The ghost of flames

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Updated Oct 2, 2016

Way up North of the Wisconsin Dells
Where the Minnesota winds scream winter gales
Lives a ghost with a paint gun made of gold
Shoots flames of fire to kill the cold

Some have seen him
And lived to tell
The ghost flame master’s
Legendary tale

Greg Stahl (right) and longtime buddy Steve AtchisonGreg Stahl (right) and longtime buddy Steve Atchison

We’ve done some pretty cool things and met some pretty cool people during our time on the road, but I think the experience we had with Greg Stahl painting our truck is the coolest, on both accounts.

I actually did an interview with Greg a little over a year ago, with all intentions of doing an Overdrive piece about his work then. We had just discovered he did the original ghost flames on our truck. They were on it when we bought it, and we had never really been sure about who did the custom paint. I talked to Greg a couple of times, and did a little internet research. I couldn’t find one single picture of the artist himself, but I found scads of images of beautiful show trucks he’s done, not to mention vans, pickups and hot rods.

For whatever reason, probably a squirrel or some other random distraction, I left the story unfinished. I was a little discouraged that I couldn’t find much personal information on the guy, so I set it aside as a maybe piece, for when I had more time to research and possibly meet him face to face.

As you can see in the picture above, we finally did get the opportunity to meet him face to face a week ago, and if I’d had any idea how awesome the whole thing was, I’d have broken my neck to make it happen a year ago.

Greg Stahl has been in the paint business for more than 30 years. If it can be painted, he’s probably painted it. He works the medium like a master, he knows his stuff, and his stuff wins at truck shows. Eilens Pride and Polish winner, The Hustler, was painted by Stahl. His work is incredible, and his flames are unmistakable.

Jonathan Eilen’s Pride and Polish winner, The Hustler. More trucking photography can be found on George Parker’s Trucker’s Lens Facebook page.Jonathan Eilen’s Pride and Polish winner, The Hustler. More trucking photography can be found on George Parker’s Trucker’s Lens Facebook page.

Greg owns Top Gun Kustoms in Cambridge, Minn., as well as working a full-time week at the body/paint shop owned by Nuss Truck and Equipment in East Bethel, Minn. He’s a busy guy.

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We have to pause to give a huge thanks to Mr. Nuss for allowing us the use of his facility to have the paint laid down in. Our condo sleeper is too tall for the shop at Top Gun Kustoms. He was kind enough to offer his bays and paint booth for the job and we are so grateful for that. All of this was done on extremely short notice, and I have to give a shout out to Steve Atchison (pictured above), manager of the shop and longtime friend and coworker of Stahl’s. He was absolutely nothing but helpful, and he and his team are top-notch professionals. There wasn’t a torn-down truck in that shop that wasn’t clean and organized — they take perfection and excellence seriously.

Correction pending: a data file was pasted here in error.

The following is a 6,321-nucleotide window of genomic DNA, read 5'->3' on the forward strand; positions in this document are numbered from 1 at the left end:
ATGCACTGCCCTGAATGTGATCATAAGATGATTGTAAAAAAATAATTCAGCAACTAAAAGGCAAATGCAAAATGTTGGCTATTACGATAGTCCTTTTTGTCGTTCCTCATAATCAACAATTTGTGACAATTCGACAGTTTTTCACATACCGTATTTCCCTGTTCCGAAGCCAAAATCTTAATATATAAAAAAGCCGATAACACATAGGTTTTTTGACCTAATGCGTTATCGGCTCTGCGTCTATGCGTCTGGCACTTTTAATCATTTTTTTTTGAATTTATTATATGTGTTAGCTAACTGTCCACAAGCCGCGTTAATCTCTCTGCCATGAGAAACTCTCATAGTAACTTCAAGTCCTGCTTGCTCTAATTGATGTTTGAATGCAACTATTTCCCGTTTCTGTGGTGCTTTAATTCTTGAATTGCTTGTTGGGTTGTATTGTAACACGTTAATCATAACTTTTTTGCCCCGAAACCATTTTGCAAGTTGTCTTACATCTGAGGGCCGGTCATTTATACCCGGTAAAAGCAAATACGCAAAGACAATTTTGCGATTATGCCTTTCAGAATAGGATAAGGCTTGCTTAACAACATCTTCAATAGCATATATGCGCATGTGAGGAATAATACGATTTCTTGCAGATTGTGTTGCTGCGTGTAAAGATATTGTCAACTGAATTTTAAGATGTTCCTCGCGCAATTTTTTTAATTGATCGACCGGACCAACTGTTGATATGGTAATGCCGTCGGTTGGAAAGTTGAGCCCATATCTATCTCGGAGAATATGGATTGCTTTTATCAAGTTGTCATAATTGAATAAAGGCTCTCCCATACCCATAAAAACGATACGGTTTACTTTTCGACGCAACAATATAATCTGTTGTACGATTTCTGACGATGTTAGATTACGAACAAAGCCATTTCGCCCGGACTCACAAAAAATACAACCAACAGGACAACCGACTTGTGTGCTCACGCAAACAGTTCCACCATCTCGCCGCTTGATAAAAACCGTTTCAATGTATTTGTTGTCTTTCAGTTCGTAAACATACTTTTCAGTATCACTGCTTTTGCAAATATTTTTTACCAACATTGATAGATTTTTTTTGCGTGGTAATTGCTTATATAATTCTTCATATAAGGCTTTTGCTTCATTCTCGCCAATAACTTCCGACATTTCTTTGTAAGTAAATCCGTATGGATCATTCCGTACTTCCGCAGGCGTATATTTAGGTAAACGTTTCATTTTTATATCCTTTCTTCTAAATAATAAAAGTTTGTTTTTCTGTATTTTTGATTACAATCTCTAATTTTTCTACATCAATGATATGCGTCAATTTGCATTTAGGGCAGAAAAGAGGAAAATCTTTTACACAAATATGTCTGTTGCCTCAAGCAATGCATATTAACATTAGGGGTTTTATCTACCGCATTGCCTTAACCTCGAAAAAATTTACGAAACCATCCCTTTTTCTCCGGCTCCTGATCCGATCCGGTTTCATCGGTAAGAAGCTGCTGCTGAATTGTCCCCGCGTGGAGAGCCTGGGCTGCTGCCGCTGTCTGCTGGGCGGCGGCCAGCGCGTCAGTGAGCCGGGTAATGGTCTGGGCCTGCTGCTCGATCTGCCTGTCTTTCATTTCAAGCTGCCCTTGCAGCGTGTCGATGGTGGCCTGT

A week before this picture was taken, everything was painted red was yellow. The crew at Nuss did a fantastic job on the Bethel fire truck.A week before this picture was taken, everything was painted red was yellow. The crew at Nuss did a fantastic job on the Bethel fire truck.

So how in the world can someone who has so much work in media and print be such a ghost? Turns out, the artist is a lot like his flames — both are subtle and quiet until you get right up on them. When you take a closer look, you realize the layers and intricacy involved in the look of the flames and the personality of their creator.

In two days’ time, Greg and the crew at Nuss masked off for the fender and sidewall work, Greg shot the fenders, taped out the flames, airbrushed the design, clear-coated and finished the entire process. He might have taken a little more time if we hadn’t had to scream into Joplin 24 hours later for the show, but the work was flawless, nonetheless.

Masked for fendersMasked for fenders Masked for flamesMasked for flames BeforeBefore … and after.… and after.

I was far too emotional to watch the process. I’m sure everyone is shocked by this. I also felt like I made the guys in the shop a little uncomfortable with my sudden outbursts of sobbing, so I stayed away from the paint booth, while George made Greg uncomfortable taking photos and videos.

There’s a reason you never seen a picture of Greg Stahl — it just so happens Mr. Stahl is not a fan of having his picture taken. This is unfortunate, because after he loosened up and got into the paint job enough to forget about the camera, he was mesmerizing on film. He goes from side to side, gun to gun, spraying and masking with the handmade manila envelope cutouts he calls his “box of flames.” I cry a little every time I watch it, it’s just so neat to see the design evolve.

We had the pleasure of meeting Greg’s wife, Shelley, and having dinner with them after a 12 hour marathon day for Greg in the paint booth and shop bay, finishing our baby. Shelley is the complete personality opposite of Greg, he can sneak into the room and you’d never know it, but Shelley is a presence. She’s as kind and funny as he is quiet and thoughtful, and they are a combination of beautiful souls that is perfect.

Greg is too humble to admit his legendary status, and is probably going to be embarrassed about all the nice things I said about him, but it’s all true, and things people should know about someone who makes such beautiful art for us to enjoy in everyday life.


Thank you again, Greg, the truck is absolutely stunning, and you ain’t half bad yourself.

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